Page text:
Back in the day when bands start out, they come together, learn and make some songs, play a bunch of gigs, make connections, and Get discovered and get signed. Now it seems the complete opposite where bands meet up, make an album, gigging, perform the album they recorded, connect, and maybe get signed. Do you feel Darling Fire does one of the two or something different?
One thing we do when we have enough songs, we play live. When it comes to a record label, it’s 180 degrees different than it was several years ago. There were budgets and advances. In this music climate, it’s more of a “do-it-yourself “method where you gather the best equipment and record. A lot of records like our label Spartan, we established a one-off releasing deal. We split everything evenly. We paid for our recording and they paid for PR. It was a team concept but, in our case, we write these songs and reached our connections to see if we could get a start of what’s the best option for ourselves for publishing. We knew John Frasier of Spartan Records and was the most interested and we went from there. We’re free and clear to branch out on how we want to publish the next record.
Steven talked about how the band’s existence only lasted for a couple years yet feels the potential is there considering all four members have experience in the music scene for a couple decades. Their confidence comes from a string of accomplished gigs with notable bands across the country.
We did have a period where we did a lot of touring and a lot of cool shows. We were able to do some out of state activity. As a matter of fact, our record release show for Dark Celebration which was almost a year ago. We played New York City a couple of nights. We played with a band called “Dead Swords” which is a member of Gaslight Anthem. Those were cool shows. We also played in Tennessee and parts of Florida.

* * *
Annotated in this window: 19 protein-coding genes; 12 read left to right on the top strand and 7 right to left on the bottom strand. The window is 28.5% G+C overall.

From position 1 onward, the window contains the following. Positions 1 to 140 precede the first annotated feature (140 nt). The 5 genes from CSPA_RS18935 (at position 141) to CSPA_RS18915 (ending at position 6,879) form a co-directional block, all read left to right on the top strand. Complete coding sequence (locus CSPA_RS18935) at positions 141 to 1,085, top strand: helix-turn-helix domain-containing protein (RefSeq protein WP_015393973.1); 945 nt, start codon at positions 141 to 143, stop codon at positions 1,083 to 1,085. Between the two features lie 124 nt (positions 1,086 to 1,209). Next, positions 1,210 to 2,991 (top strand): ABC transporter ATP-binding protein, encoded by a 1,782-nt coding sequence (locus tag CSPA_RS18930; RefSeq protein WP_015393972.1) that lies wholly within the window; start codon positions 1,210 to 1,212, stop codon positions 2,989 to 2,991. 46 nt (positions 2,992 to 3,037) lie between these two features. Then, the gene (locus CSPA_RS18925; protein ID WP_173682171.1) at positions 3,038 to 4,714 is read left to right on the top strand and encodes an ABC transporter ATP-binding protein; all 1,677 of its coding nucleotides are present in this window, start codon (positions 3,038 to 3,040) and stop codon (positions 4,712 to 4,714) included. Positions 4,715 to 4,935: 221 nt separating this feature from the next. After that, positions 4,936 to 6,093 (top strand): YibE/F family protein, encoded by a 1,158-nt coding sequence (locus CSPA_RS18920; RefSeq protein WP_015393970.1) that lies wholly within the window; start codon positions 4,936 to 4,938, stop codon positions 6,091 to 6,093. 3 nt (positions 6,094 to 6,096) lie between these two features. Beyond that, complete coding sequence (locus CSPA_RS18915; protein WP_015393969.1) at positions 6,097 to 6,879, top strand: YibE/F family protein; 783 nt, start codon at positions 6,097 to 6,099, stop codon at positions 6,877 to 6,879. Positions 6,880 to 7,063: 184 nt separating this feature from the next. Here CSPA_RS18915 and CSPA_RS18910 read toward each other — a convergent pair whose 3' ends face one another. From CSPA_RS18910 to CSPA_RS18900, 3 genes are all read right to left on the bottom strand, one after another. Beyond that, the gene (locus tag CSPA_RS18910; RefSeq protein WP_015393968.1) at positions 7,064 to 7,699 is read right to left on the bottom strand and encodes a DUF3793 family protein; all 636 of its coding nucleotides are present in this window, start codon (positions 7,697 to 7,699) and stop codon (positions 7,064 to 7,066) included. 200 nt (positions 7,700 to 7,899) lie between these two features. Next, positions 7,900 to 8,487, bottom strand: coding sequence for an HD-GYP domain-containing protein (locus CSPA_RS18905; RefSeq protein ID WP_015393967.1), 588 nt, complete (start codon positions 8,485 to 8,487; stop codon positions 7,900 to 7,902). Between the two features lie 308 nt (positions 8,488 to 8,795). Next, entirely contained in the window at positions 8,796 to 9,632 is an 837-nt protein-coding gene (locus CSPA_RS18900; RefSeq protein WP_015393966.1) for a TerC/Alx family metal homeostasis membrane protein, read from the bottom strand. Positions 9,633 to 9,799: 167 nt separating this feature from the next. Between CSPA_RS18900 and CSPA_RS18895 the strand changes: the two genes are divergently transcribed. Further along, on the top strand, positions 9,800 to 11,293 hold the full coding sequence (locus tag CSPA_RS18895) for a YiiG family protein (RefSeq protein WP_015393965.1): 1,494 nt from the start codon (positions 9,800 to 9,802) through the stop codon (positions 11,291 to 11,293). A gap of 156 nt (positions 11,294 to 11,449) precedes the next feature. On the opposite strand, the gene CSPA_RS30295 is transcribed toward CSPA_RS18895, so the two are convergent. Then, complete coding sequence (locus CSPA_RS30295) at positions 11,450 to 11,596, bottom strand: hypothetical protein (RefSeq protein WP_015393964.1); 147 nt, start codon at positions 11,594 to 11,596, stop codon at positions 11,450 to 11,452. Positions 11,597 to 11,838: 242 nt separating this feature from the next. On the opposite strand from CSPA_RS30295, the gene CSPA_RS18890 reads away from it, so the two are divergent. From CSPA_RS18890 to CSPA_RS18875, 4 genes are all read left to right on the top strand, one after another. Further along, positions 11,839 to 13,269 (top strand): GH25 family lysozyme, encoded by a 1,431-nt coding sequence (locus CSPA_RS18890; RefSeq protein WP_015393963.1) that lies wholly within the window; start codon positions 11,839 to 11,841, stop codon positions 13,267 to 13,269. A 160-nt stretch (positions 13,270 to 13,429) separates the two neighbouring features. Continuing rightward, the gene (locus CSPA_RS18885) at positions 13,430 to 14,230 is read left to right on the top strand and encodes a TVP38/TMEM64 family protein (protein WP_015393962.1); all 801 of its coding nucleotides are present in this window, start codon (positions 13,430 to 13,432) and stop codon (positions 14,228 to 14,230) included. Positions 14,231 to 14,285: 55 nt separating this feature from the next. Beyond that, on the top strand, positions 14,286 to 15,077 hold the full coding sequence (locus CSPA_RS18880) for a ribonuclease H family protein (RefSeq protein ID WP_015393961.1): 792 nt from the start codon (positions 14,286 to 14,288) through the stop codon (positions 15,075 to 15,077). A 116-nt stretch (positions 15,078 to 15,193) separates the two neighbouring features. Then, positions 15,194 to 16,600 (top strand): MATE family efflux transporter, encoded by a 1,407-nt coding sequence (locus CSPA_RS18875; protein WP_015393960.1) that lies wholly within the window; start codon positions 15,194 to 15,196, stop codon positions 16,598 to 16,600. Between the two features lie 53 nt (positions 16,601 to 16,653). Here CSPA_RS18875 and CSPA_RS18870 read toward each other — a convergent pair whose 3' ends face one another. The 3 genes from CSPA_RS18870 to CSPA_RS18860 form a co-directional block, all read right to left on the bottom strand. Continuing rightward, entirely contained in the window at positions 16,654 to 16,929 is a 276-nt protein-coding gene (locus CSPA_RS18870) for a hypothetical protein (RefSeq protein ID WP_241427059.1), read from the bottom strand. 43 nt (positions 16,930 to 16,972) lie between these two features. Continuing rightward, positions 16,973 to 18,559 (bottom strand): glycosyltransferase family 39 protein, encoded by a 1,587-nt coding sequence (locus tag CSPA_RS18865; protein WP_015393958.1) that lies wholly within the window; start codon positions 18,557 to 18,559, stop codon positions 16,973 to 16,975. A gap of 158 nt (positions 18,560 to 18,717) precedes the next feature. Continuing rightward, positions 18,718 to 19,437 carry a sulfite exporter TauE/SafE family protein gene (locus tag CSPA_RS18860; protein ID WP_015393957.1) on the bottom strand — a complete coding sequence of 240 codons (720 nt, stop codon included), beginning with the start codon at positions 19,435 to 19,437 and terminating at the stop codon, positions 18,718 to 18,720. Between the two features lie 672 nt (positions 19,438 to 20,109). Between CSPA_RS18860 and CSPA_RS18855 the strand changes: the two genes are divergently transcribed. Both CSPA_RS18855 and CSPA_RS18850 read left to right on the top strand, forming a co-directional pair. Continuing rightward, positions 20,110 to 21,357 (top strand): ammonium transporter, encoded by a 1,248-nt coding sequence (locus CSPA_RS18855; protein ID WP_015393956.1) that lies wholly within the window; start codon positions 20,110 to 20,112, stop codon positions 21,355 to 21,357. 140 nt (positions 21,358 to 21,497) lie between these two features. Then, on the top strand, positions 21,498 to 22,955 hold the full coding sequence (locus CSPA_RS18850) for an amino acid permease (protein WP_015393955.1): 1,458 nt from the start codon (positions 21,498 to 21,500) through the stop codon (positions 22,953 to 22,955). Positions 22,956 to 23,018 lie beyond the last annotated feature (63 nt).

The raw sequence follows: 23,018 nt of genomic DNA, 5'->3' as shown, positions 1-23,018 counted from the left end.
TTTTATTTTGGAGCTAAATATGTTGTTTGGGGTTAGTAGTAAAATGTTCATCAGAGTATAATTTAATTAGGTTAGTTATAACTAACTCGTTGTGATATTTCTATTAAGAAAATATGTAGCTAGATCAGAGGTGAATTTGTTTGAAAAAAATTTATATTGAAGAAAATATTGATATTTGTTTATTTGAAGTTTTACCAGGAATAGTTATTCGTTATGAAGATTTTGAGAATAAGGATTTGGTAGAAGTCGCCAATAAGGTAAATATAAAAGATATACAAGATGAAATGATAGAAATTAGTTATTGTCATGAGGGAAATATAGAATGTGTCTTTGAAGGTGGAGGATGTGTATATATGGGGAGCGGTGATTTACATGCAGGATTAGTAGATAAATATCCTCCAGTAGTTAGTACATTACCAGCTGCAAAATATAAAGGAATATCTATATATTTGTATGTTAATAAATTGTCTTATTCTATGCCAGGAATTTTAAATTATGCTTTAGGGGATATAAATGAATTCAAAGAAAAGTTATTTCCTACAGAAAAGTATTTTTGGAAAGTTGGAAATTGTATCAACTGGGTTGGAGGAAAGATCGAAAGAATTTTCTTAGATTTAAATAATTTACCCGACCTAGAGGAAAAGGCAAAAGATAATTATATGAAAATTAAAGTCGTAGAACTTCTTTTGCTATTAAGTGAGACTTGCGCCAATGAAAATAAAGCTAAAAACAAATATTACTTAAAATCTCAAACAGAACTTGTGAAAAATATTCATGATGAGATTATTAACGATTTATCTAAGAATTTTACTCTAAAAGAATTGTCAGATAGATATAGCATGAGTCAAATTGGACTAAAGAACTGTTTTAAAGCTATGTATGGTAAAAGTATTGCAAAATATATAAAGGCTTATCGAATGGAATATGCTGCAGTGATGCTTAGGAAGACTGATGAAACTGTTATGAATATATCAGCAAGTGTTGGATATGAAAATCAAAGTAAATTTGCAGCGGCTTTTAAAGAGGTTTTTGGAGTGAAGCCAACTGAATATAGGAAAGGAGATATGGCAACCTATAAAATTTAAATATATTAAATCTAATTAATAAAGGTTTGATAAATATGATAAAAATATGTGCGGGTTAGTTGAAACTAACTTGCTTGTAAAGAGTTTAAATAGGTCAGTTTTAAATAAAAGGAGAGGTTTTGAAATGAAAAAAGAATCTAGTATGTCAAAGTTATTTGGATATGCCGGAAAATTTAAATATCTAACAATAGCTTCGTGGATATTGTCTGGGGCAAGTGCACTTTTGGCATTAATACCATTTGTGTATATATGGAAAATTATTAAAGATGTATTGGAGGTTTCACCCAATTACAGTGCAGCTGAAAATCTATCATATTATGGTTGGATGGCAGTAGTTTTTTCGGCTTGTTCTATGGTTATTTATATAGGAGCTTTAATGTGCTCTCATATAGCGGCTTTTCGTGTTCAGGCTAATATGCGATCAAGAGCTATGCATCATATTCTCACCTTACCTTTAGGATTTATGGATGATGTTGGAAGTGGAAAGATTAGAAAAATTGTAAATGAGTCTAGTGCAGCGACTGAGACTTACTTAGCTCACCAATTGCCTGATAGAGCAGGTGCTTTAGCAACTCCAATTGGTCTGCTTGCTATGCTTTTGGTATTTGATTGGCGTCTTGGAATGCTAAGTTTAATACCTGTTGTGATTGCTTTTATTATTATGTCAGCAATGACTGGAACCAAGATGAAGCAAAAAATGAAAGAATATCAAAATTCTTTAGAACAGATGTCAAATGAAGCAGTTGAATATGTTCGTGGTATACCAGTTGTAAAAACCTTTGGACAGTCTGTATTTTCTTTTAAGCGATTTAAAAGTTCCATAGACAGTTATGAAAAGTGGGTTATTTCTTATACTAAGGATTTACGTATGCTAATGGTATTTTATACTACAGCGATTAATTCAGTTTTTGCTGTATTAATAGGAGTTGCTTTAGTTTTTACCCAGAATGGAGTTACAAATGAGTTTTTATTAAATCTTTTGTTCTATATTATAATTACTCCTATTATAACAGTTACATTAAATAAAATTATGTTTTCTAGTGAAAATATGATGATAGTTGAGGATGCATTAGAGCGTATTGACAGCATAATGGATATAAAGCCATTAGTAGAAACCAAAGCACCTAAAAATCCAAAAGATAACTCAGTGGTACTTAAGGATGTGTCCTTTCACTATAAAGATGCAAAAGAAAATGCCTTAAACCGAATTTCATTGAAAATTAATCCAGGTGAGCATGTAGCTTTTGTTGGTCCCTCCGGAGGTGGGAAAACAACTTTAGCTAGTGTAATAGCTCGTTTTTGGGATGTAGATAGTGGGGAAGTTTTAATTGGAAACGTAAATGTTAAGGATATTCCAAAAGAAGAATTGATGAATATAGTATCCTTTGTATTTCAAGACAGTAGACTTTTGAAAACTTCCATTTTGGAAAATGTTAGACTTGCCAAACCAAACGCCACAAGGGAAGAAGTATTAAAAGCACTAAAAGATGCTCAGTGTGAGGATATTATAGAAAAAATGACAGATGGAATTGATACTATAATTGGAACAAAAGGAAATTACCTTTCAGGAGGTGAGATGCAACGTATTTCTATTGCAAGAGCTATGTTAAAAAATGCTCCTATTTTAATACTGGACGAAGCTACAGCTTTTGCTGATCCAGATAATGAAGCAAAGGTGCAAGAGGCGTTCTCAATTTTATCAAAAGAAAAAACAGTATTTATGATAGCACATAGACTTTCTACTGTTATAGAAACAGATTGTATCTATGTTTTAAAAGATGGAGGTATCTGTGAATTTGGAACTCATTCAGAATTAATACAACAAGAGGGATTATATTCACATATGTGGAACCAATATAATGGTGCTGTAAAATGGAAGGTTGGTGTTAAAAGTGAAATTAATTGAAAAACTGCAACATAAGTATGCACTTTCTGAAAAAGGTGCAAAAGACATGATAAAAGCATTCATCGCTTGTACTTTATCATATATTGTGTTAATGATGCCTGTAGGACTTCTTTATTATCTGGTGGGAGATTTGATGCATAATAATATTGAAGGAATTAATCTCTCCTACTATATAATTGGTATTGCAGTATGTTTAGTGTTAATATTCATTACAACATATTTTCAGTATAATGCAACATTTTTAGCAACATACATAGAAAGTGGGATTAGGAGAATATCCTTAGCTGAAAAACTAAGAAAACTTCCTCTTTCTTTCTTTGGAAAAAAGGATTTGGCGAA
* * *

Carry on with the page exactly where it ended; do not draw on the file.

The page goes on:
Tell me what the recording process was like for Dark Celebration.
We paid for the recording ourselves and then John Frasier (Owner of Spartan Records) paid for PR and marketing. The man who we recorded with is a mentor of all of ours whose name is Jay Robbins. He’s most known for the iconic modern rock group if you ill, Jawbox. He’s just a visionary; as an engineer and musician. We believed in him and we all drove up to Baltimore. He has a studio called Magpie Cage Recording Studios and we were up there in 5 days.
How has Covid-19 affected you besides Darling Fire?
I’m self-employed and have a car service that provides transportation for tourists, seasonal employees, and business travelers to the airport. I’m completely dead. I haven’t had anything for a month now. I’m hoping for the small business loan and unemployment to claim to give me help.
How have you guys been able to practice while Social distancing?
We’re pretty late to the Zoom game but we figured it out. It’s a great program to do band rehearsal when you can’t be together. We can see, hear each other, and can practice certain sections. I’d recommend it to artists during this time to practice under these circumstances, use this alternative tool.
Nowadays, the bass is receiving more recognition. Maybe I sound biased but the bass is the most critical element in a band’s sound. It’s what connects the drums, guitars, and vocals. Especially, keeping communication with the drummer is extremely vital. Do you agree?